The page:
Restored Lincoln Carriage - 2008
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Tribune Photo/BARBARA ALLISON
Tony Smith, curator of collections at Studebaker National Museum, displays the carriage that President Lincoln rode to Ford's Theatre on the night he was assassinated in April 1865. The carriage recently underwent a conservation process and will return to public display at the museum.
Tribune Photo/BARBARA ALLISON
An ornate gold monogram featuring the initials of President Abraham Lincoln was uncovered during conservation work on the carriage that Lincoln rode to Ford's Theatre on the night he was assassinated.
Restored Lincoln Carriage has returned to South Bend
-Historic vehicle has undergone conservation, will be unveiled Friday.
Tribune Staff Writer
SOUTH BEND -- After a year of conservation work, the stately carriage that conveyed President Abraham Lincoln to Ford's Theatre on the night he was assassinated has returned to Studebaker National Museum.
The Lincoln Carriage will return to public display at a special event Friday.
The carriage was made in 1864 by Wood Brothers of New York, an upscale carriage manufacturer of that era. The black barouche has a collapsible leather hood and fabric-covered padded seats. It is believed to have been presented as a gift by the Wood family to Lincoln in late 1864.
Just a few months later, on April 14, 1865, Lincoln and his wife rode in the carriage to Ford's Theatre. During the play, John Wilkes Booth shot the president. He died the next day.
The carriage's wood, leather and fabric were in various stages of deterioration when it was transported last year to B.R. Howard & Associates of Carlisle, Pa. The firm specializes in conservation of historic artifacts, mainly items owned by museums.
The carriage went through a careful process designed to stabilize its condition and assure it can remain on public display, said Tony Smith, the museum's curator of collections.
Conservation is not the same thing as restoration, said Brian Howard, of the B.R.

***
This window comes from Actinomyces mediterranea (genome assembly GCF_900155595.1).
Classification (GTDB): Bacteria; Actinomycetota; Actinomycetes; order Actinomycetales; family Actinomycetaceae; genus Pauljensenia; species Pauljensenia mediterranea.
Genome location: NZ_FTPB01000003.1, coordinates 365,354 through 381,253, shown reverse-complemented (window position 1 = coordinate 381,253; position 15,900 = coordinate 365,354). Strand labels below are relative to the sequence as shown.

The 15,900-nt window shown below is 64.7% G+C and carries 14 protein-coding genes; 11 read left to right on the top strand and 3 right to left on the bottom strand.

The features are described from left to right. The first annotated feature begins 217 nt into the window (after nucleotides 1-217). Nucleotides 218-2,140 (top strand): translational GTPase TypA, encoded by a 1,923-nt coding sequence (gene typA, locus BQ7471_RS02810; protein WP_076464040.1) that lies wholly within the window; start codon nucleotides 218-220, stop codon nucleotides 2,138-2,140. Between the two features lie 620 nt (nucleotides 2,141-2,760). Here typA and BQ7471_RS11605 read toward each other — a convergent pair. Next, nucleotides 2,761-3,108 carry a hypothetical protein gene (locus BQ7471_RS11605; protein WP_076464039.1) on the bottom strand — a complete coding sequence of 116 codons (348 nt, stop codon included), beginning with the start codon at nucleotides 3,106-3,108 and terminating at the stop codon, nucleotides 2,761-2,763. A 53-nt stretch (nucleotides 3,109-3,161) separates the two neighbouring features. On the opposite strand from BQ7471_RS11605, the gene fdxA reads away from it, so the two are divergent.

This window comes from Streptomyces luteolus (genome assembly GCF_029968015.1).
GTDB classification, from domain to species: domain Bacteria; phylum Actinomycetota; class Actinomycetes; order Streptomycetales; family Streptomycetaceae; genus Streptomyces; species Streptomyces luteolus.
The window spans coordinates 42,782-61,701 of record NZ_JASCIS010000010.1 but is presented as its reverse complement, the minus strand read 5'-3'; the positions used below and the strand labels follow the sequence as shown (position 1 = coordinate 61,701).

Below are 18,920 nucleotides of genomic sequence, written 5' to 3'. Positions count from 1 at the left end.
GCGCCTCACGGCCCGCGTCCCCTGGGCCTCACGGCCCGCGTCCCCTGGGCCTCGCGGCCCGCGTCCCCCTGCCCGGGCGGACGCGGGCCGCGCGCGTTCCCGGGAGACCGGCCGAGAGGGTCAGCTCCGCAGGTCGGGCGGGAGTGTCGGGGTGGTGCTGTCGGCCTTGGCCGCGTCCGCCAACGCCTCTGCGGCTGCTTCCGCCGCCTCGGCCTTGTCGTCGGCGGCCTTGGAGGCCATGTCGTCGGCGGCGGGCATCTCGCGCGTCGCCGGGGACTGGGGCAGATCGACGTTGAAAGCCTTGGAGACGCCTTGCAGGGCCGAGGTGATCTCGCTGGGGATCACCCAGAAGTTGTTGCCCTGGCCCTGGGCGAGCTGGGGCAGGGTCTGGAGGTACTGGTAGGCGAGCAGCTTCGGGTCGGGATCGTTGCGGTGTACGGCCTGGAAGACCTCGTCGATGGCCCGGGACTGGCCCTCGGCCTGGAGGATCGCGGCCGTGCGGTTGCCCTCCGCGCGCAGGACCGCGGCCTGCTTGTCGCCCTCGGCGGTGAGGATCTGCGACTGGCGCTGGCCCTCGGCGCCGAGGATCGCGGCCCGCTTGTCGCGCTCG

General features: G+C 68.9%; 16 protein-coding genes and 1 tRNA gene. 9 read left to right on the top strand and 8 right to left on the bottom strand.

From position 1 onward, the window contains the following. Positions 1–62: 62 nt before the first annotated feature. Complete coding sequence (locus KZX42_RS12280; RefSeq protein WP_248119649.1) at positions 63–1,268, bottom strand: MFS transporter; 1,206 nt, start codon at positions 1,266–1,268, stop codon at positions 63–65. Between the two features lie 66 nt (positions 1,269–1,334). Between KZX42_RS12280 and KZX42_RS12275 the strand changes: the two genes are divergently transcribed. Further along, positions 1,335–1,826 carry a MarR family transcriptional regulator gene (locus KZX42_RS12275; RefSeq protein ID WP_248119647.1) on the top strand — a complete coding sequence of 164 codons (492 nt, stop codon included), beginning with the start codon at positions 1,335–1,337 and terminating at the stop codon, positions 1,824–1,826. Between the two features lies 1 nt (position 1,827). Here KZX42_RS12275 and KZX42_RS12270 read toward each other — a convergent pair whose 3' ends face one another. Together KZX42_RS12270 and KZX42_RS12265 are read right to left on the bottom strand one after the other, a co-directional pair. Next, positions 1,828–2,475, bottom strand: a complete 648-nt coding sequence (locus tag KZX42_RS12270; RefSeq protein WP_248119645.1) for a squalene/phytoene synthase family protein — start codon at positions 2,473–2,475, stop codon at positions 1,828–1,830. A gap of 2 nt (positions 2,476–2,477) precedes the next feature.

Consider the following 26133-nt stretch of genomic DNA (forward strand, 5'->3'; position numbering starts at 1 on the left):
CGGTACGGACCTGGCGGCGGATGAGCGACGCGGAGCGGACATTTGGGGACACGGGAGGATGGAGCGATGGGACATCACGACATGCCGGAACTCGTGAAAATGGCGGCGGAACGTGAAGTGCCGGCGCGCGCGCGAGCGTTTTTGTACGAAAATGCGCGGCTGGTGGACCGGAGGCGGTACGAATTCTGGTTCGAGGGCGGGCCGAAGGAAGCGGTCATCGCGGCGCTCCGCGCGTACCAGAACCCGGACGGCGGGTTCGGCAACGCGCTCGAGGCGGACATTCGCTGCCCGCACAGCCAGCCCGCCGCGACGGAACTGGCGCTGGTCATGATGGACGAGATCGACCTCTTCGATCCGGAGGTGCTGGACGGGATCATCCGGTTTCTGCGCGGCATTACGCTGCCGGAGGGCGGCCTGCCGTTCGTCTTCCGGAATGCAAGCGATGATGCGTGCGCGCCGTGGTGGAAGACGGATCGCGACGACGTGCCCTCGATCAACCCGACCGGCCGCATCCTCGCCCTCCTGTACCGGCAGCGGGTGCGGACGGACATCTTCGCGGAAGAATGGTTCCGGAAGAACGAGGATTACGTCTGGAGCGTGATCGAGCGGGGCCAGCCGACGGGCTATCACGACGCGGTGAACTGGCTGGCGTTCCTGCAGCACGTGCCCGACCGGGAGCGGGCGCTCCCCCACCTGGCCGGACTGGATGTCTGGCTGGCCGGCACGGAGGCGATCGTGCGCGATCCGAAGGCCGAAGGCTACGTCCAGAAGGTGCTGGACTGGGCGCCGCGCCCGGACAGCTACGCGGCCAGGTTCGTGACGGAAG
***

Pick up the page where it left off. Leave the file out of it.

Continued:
Howard firm. Restoration typically involves major changes to an object to make it as similar as possible to its original appearance.
With conservation, "you're not going to have a vehicle that looks new," Howard said.
When it arrived at the workshop, the Lincoln Carriage was in "very poor condition," but not as the result of its many decades on display in South Bend, he said.
Instead, the deterioration appeared to be mainly from its years of use by a New York physician who owned the vehicle after Lincoln's death, Howard said. "It was used vigorously," he said.
The carriage was a very expensive, elegant vehicle for its day, Howard said. "This was high-end. In the auto world, it would be the Cadillac or the Lexus," he said.
The conservation work turned up some surprises. Workers discovered the carriage originally wasn't black, but rather dark green with maroon, gold and white details.
The conservators also carefully uncovered an elaborate cursive presidential monogram -- A.L. -- on each door. The monograms had been painted over.
Work on the carriage cost about $30,000. It's part of $364,000 in conservation planned on eight historic vehicles at the museum.
A Save America's Treasures grant of $168,900 will cover part of the cost, and the rest is being raised through private donations. "We've raised about $60,000 at this point," Smith said.
After Lincoln's death, the carriage was inherited by his son, Robert Todd Lincoln. It later was sold to the physician, F.B. Brewer, of New York.
Clement Studebaker, one of the founders of the Studebaker carriage company, purchased the carriage from Brewer in 1889. For years, the Lincoln Carriage was displayed at the Studebaker Carriage Repository in Chicago.
The carriage eventually was moved to South Bend and displayed in the Studebaker Corp. headquarters. It occasionally was driven in parades.
The carriage was part of a collection of Studebaker-owned vehicles given to the city of South Bend in 1969. The museum has a contract to manage the city's collection.